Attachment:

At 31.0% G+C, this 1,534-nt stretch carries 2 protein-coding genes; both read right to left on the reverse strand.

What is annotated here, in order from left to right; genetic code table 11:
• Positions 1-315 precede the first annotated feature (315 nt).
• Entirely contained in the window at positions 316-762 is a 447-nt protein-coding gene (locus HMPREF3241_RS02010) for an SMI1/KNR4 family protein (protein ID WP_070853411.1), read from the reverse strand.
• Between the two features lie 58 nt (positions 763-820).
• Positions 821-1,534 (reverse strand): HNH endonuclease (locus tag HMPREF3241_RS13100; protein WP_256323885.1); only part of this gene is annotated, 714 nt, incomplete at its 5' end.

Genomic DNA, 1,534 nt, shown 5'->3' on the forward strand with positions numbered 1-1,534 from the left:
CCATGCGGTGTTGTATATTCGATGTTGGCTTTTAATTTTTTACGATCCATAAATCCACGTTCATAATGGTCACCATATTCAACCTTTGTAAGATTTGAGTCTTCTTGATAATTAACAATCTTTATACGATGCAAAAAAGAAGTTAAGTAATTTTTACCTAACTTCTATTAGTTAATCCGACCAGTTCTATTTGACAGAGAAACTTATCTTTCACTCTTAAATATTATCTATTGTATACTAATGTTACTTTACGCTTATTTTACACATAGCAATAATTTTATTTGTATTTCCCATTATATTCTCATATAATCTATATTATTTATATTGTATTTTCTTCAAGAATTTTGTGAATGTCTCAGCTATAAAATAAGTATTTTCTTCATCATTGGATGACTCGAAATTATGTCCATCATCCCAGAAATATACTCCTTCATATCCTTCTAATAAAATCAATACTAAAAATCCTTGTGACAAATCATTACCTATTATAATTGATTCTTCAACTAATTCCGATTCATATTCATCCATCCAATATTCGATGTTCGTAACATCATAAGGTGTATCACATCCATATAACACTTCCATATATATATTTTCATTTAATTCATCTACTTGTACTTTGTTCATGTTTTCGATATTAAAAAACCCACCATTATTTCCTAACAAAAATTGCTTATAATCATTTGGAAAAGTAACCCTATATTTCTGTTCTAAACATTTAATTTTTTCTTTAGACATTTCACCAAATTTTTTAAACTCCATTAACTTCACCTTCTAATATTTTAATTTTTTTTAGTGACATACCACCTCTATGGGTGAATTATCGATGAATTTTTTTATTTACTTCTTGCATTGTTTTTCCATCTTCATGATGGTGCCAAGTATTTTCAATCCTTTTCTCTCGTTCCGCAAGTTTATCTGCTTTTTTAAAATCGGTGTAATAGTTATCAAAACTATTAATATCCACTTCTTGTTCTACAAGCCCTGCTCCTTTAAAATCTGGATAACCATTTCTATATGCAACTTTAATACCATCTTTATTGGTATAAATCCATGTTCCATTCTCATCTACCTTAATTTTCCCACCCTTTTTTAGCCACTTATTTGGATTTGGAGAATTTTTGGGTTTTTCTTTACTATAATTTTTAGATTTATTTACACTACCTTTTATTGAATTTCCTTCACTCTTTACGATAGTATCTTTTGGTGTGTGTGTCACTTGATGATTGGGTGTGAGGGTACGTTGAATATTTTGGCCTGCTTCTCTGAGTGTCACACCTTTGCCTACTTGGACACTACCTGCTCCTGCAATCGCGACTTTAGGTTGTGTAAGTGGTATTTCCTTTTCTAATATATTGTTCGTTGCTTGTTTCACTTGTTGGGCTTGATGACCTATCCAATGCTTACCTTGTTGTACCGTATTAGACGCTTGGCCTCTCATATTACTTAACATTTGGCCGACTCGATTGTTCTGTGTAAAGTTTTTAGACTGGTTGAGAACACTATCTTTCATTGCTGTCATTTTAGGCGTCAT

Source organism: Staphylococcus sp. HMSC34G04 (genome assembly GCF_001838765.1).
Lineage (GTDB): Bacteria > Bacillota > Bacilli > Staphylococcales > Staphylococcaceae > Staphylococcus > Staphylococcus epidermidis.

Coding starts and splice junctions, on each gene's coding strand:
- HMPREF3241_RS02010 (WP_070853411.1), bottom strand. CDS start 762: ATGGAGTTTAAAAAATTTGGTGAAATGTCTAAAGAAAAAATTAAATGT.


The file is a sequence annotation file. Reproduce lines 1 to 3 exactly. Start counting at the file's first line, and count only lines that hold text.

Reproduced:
At 31.0% G+C, this 1,534-nt stretch carries 2 protein-coding genes; both read right to left on the reverse strand.

What is annotated here, in order from left to right; genetic code table 11:
• Positions 1-315 precede the first annotated feature (315 nt).